Background: Ischemic mitral regurgitation, a complication of myocardial infarction and coronary artery disease more generally, is associated with a high mortality rate and is estimated to affect 2.8 million Americans. With 1-year mortality rates as high as 40%, recent practice guidelines of professional societies recommend repair or replacement, but there remains a lack of conclusive evidence supporting either intervention. The choice between therapeutic options is characterized by the trade-off between reduced operative morbidity and mortality with repair versus a better long-term correction of mitral insufficiency with replacement. The long-term benefits of repair versus replacement remain unknown, which has led to significant variation in surgical practice. Methods and Results: This article describes the design of a prospective randomized clinical trial to evaluate the safety and effectiveness of mitral valve repair and replacement in patients with severe ischemic mitral regurgitation. This trial is being conducted as part of the Cardiothoracic Surgical Trials Network. This article addresses challenges in selecting a feasible primary end point, characterizing the target population (including the degree of mitral regurgitation) and analytical challenges in this high mortality disease. Conclusions: The article concludes by discussing the importance of information on functional status, survival, neurocognition, quality of life, and cardiac physiology in therapeutic decision making.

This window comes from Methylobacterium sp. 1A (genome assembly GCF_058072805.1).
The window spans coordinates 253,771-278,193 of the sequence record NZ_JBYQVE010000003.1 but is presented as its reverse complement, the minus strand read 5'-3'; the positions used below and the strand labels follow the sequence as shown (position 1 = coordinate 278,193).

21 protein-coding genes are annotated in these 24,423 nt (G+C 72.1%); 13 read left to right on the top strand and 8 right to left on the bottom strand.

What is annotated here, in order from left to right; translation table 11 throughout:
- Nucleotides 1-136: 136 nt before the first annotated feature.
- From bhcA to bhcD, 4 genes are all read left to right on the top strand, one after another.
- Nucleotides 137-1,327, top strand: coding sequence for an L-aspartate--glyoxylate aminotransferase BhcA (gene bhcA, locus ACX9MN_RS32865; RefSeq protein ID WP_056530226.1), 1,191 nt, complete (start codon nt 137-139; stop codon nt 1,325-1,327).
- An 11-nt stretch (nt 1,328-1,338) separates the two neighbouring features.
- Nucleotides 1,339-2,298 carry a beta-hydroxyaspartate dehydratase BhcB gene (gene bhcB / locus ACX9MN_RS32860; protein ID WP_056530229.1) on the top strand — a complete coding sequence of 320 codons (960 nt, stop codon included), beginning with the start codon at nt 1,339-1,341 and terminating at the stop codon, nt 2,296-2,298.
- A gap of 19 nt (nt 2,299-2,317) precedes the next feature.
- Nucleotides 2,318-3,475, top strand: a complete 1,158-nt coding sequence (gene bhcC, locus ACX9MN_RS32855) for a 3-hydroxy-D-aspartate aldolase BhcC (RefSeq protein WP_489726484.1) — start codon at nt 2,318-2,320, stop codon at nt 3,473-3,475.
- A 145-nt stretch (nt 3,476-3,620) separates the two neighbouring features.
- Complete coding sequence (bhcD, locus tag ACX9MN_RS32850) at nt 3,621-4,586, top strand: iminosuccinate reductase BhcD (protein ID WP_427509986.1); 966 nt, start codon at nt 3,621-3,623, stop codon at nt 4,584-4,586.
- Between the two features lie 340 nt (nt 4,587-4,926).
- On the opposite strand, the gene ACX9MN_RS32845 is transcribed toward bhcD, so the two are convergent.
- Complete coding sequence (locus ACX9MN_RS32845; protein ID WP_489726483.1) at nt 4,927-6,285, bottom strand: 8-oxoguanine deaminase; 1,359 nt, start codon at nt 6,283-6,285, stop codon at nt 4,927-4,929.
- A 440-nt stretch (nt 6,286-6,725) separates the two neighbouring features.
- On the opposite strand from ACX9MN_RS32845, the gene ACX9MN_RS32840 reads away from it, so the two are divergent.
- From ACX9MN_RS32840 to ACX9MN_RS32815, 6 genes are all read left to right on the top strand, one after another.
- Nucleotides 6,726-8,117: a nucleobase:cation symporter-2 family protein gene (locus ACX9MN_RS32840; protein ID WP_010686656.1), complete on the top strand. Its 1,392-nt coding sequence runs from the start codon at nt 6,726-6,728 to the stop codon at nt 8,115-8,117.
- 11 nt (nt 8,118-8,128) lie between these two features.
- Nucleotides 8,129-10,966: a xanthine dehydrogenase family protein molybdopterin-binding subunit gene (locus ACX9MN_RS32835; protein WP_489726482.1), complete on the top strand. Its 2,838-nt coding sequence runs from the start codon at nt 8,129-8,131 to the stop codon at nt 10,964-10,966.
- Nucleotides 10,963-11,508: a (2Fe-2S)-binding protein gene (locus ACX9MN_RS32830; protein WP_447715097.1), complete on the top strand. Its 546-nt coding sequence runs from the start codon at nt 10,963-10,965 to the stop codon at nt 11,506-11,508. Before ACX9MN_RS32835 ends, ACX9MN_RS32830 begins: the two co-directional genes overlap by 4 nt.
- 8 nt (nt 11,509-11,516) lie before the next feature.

ASJC Scopus subject areas
- Pulmonary and Respiratory Medicine
- Cardiology and Cardiovascular Medicine